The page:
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The Guardian - UK
The Guardian - UK
Kate Connolly in Berlin

‘We won’t be remote-controlled’: how German football fans took on investors and won

Fans throw sweets and chocolate onto the pitch
Football fans have hurled chocolate coins on to the pitch at Bundesliga games. Photograph: Matthias Hangst/Getty Images

They have hurled tennis balls and chocolate coins on to the pitch; they have disrupted play with remote-control cars and planes mounted with smoke bombs. In recent months German football fans have thrown almost everything they have into protests aimed at preventing foreign investors from increasing control of their much-loved clubs.

This week it appeared their dogged defiance, driven by deep-seated grassroots sentiment, had paid off, after the German football league (DFL), which runs the Bundesliga, dropped its plans to sell an estimated €1bn (£850m) stake in its media rights income to a private equity firm.

The league’s board said it would no longer go ahead with the deal, in the hope, it said, of ending the unprecedented wave of protests, which have disrupted almost every game in the top two male divisions of German football since the start of 2024.

The stunts have led to lengthy delays, even match cancellations, which bosses said were a threat to the integrity of German football.

For fans, though, they were a winning gameplan that pulled off an unlikely victory. Comparing the struggle to that of David and Goliath, the fan group Unsere Kurve (Our Stands) celebrated the decision, and noted: “Ultimately the key to this success were these comprehensive, and very peaceful and creative protests.”

Last Saturday, among the most dramatic actions, masked football fans from Hansa Rostock jumped over advertising barriers during a match against Hamburger SV and placed two toy cars on to the pitch. Egged on by the crowds, they proceeded to steer them via remote control over the grass, with attached flares spewing out white and blue smoke, the Hansa colours.

fans display a banner in protest
Football fans display a banner in protest against the DFL after a match. Photograph: Heiko Becker/Reuters

As fans cheered in delight, lapping up the slapstick flavour of the moment, frustrated officials were seen to shake their heads and bury their faces in their hands, while two beleaguered stewards were laughed at as they tried to pounce on the cars.

At a time when many Germans have been joining demonstrations, including against the far-right populist AfD, often for the first time, taking a stand in support of democracy, the football protests have also touched a popular nerve and public support for them has been high.

The weekly newspaper Die Zeit commented: “The country’s football fans look to have pulled off the most relatable protest of the moment – and the most entertaining.”

The debate as to the future face of German football in the wake of the crisis has spilled into mainstream debate, including on primetime TV discussions, mirroring as it does other debates about the course the country wants to steer as it faces the challenges of conflict, climate crisis and the drastic economic knock-on effects of these.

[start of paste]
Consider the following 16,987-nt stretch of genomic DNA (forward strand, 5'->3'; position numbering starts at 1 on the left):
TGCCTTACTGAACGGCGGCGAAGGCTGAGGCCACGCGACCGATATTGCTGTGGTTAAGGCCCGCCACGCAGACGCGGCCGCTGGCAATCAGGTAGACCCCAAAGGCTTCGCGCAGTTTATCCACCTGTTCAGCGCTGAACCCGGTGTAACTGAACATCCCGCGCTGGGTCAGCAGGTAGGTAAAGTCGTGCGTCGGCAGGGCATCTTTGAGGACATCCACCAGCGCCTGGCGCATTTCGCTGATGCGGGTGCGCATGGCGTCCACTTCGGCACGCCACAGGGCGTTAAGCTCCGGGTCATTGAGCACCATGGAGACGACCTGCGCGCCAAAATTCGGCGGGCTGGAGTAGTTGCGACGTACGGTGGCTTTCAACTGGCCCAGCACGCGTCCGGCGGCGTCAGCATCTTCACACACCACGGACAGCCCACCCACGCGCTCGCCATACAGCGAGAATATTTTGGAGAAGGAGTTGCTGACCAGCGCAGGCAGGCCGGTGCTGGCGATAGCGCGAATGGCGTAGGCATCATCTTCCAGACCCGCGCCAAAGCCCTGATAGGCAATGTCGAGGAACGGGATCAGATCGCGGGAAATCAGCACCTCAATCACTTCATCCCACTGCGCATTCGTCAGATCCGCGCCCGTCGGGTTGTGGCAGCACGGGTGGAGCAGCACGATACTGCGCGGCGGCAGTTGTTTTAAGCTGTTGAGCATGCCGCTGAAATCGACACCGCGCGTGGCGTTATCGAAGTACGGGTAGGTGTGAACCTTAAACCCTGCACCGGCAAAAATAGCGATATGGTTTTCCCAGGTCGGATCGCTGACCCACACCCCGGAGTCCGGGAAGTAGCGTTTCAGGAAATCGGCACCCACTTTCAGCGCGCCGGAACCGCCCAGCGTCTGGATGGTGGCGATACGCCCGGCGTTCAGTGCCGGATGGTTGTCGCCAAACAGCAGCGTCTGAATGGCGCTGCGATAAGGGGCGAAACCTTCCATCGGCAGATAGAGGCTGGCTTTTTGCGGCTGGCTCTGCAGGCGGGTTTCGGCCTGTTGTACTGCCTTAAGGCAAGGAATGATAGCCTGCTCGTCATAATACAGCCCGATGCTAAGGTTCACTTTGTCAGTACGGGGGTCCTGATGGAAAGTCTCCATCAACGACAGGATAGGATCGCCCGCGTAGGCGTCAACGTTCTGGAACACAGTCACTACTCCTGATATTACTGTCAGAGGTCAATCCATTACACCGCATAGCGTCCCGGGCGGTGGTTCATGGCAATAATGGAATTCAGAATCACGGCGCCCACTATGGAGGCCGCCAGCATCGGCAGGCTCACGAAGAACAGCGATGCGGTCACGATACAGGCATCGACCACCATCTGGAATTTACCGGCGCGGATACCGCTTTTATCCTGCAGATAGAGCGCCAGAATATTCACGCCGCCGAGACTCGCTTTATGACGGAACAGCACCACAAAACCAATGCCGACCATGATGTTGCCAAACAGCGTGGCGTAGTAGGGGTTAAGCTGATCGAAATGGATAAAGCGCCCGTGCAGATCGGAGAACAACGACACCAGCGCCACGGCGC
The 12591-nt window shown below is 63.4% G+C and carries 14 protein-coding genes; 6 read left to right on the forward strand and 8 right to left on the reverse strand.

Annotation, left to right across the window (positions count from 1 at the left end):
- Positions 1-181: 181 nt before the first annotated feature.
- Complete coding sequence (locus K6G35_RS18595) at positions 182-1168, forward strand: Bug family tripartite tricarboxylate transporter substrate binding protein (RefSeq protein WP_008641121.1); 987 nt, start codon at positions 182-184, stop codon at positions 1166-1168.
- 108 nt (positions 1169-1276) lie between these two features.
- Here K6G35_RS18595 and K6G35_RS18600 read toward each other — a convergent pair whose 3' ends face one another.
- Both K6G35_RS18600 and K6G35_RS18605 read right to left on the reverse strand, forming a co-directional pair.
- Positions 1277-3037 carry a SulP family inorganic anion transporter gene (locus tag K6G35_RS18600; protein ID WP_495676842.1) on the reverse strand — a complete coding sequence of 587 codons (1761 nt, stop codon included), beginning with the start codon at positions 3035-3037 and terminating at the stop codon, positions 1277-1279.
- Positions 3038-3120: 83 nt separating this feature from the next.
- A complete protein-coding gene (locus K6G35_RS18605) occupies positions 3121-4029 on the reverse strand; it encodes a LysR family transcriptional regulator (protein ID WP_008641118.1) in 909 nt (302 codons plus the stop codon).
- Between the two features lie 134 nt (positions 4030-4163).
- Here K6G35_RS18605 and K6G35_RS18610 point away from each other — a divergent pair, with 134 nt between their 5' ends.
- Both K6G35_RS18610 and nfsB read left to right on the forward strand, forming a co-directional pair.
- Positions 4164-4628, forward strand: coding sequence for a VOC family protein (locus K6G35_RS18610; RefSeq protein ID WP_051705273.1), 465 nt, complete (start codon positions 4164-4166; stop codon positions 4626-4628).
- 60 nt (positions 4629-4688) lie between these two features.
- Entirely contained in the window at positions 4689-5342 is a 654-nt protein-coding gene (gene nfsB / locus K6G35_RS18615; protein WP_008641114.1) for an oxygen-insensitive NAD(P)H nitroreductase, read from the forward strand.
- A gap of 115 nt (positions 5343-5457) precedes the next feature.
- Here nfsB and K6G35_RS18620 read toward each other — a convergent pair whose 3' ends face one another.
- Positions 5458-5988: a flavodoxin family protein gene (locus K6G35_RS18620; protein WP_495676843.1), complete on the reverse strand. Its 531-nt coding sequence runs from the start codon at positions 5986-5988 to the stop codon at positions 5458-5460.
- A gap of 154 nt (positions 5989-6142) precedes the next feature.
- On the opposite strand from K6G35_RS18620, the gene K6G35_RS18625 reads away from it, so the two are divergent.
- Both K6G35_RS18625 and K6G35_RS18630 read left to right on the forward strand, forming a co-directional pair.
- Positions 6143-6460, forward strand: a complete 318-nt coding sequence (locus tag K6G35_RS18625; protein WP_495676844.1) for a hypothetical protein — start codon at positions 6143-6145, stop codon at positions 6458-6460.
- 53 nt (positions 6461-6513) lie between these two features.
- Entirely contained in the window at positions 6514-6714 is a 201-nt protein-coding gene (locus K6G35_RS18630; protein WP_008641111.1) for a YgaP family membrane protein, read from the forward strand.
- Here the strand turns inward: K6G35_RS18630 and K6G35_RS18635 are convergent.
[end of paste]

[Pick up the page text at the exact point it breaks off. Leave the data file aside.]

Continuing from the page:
At another top-flight match, disrupted by flying tennis balls, chocolate coins – a symbol of the perceived money-grabbers trying to “steal” fans’ clubs – more remote toy cars were deployed. A banner spread across the stands, read: “Why toy cars? Well, we won’t be remote-controlled.”

The humour has helped to galvanise support for the protests.

Among other stunts, protesters clamped combination bike locks to the goalposts. They were removed by bolt cutters, but could have been more simply unlocked with the code 5001 – a reference to the almost sacred 50+1 ownership rule governing Bundesliga clubs, according to which a club has to either in whole or as a majority own its association football team.

toy cars on the pitch
Protesters have disrupted matches with toy cars. Photograph: Ralf Treese/DeFodi Images/REX/Shutterstock

In case of majority ownership, the football team is operated as a separate company. The parent club has to have 50% of the votes, plus one vote, ensuring that an investor does not have majority control, to reduce outsider influence.

Critics of the protesters say they have left German football exposed, and open to blackmail, leaving questions as to how multimillion euro income shortfalls caused by the pandemic can be filled.

Admitting defeat, Hans-Joachim Watzke, a spokesman for the DFL executive committee, and CEO of Borussia Dortmund said: “In view of current developments, a successful continuation of the process no longer seems possible.

“Even if there is a large majority in favour of the entrepreneurial necessity of the strategic partnership, German professional football faces an acid test, which is causing major disputes not only within the league association between the clubs, but in some cases also within the clubs, between professionals, coaches, club officials, supervisory bodies, members’ associations and fan communities, which are increasingly jeopardising match operations, specific match schedules and thus the integrity of the competition,” he said in a statement.

The only investor left in the deal had been CVC Capital Partners, which had been expecting to receive a 20-year stake in broadcast and sponsorship revenue, in return for an upfront payment.

A second private equity firm, Blackstone – like CVC, backed by Saudi Arabia, leading to fans’ taunts of “blood money”, due to the country’s human rights record – had recently dropped out of the deal.

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